Denver Broncos quarterback Peyton Manning officially called it quits yesterday in front of a jam-packed media pressroom in Denver, Colorado, after 18 historic seasons in the National Football League.
The five-time league MVP will ride off into the sunset the same way his now former general manager, John Elway, did 17 seasons ago.
Statistically, Manning is one of the greatest quarterbacks to ever step on the gridiron. The Sherriff has set numerous NFL records including career passing yards (71,940), passing yards in a season (5,477), career passing touchdowns (539), passing touchdowns in a season (55), regular season wins by quarterback, which he is tied with Brett Favre (186) and the most MVP awards in NFL history (5).
Manning’s stats and records cannot be refuted. He is also the only quarterback in NFL history to win Super Bowls with two different teams. The main criticism of Manning has been his postseason success. Manning has a career mark of 14-13 in the post season. However, the future Hall of Famer would have retired with a losing record in the playoffs if his team did not make the Super Bowl run this season.
Manning’s performance in the postseason has been his biggest demon when it comes to comparing him to Tom Brady (22-9) and Joe Montana’s (16-7) postseason records. However a second Super Bowl is capable of changing some of these views.
Only 11 other quarterbacks in NFL history have won multiple Super Bowls. Manning’s second piece of jewelry has undeniably placed him in an elite group of quarterbacks. However, the fact that Manning was carried by an all-time defense during his injury-riddled final season does not help his case too much. He was simply a shadow of himself. He was managing the game rather than changing it.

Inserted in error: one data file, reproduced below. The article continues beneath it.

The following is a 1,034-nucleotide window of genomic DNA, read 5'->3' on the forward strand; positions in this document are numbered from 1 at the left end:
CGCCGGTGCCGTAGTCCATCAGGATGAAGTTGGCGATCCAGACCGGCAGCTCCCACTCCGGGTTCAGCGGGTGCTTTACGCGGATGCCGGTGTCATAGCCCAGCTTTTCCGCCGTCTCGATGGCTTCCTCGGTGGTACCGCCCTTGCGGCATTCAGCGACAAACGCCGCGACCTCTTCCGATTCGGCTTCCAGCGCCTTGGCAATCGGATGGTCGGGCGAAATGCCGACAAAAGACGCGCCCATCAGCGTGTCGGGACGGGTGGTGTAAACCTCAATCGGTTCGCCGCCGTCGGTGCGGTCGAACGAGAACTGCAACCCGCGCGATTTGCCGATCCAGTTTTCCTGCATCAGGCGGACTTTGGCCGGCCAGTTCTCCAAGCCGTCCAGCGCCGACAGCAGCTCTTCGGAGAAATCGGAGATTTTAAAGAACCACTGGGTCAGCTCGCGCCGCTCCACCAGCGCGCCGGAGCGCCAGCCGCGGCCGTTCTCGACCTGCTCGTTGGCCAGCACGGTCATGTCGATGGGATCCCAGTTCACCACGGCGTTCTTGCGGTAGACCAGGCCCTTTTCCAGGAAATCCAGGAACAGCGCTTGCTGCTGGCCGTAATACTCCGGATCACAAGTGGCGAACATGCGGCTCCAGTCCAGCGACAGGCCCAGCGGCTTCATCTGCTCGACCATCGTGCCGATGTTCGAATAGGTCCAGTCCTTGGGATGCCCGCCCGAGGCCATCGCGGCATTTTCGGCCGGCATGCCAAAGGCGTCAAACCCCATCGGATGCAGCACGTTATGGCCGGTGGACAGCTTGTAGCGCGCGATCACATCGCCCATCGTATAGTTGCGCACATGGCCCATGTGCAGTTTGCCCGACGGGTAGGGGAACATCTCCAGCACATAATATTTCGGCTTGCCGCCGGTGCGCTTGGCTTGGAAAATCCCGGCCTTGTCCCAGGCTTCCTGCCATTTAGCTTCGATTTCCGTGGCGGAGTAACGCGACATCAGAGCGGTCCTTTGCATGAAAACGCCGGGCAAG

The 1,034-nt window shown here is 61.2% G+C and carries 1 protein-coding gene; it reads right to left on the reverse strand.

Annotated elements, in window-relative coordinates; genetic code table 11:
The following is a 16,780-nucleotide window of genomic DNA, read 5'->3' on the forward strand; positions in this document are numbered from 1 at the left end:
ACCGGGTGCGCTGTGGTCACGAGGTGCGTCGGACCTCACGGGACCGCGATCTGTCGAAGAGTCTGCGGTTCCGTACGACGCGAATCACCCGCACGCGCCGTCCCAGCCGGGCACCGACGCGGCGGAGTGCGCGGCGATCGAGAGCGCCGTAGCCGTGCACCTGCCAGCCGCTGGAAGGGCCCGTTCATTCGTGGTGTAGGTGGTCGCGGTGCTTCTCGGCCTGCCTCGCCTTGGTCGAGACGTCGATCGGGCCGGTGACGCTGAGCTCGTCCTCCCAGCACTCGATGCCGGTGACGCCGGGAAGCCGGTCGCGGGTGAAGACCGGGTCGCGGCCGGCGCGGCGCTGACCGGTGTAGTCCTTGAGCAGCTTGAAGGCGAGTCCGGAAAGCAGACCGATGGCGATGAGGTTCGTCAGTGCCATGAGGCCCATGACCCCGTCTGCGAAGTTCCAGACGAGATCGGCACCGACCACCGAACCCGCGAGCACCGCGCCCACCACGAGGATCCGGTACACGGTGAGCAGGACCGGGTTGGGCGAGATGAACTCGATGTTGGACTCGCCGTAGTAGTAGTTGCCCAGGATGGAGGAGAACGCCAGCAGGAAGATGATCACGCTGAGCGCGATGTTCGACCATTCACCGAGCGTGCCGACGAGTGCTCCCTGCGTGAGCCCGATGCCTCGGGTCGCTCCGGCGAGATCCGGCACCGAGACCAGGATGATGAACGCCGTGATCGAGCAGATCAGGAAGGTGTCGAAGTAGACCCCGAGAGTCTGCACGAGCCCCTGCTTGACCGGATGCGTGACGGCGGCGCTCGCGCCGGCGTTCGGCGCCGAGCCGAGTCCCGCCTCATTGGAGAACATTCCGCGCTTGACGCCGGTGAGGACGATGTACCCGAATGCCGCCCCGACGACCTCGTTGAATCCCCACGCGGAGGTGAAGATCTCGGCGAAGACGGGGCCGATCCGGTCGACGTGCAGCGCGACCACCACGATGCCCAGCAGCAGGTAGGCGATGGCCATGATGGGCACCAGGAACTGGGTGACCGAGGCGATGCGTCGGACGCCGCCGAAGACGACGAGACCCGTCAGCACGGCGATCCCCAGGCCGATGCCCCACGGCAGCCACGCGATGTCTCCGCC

So if Manning holds almost every record, and he has two Super Bowl titles under his belt, does that makes him the best ever? The honest answer is no.
The former Tennessee standout is on the Mount Rushmore of quarterbacks, but he is not going to be on the one-dollar bill. That spot is reserved for Brady or Montana, depending on your outlook of the two Patriots cheating scandals. These two men have four Super Bowl rings, and they were the most dominant players of their generation. They have the stats, wins, and Super Bowls. They are the only quarterbacks with all three.
In my book, Manning falls at either the third or fourth spot, neck and neck with another Bronco great, John Elway. Elway had a very similar career to Manning. They both experienced heartache and struggle when it came to winning on the big stage early on in their careers.
All the talk about legacy has not seemed to faze Manning. Frankly, it never has bothered him. He has always been a team-oriented player that always puts the organization first. He has continued to do this even after retirement.
"Grateful is the word that comes to my mind when it comes to the Denver Broncos," Manning said Monday.
Elway was outspoken about Manning Sunday after the retirement news officially surfaced. Troy Renck quoted Elway saying the following in the Denver Post:
"When you look at everything Peyton has accomplished as a player and person, it's easy to see how fortunate we've been to have him on our team," Elway said. "Peyton was everything that we thought he was and even more – not only for the football team, but in the community. I'm very thankful Peyton chose to play for the Denver Broncos, and I congratulate him on his Hall of Fame career."
Manning has certainly lived up to every expectation that was put on his shoulders as a student back at the University of Tennessee. He has shattered almost NFL record, earned the respect of teammates and opponents and most of all; he is leaving a winner.
Eddie Leonard is a staff writer for The Daily Campus. He tweets @EddieLeonard23.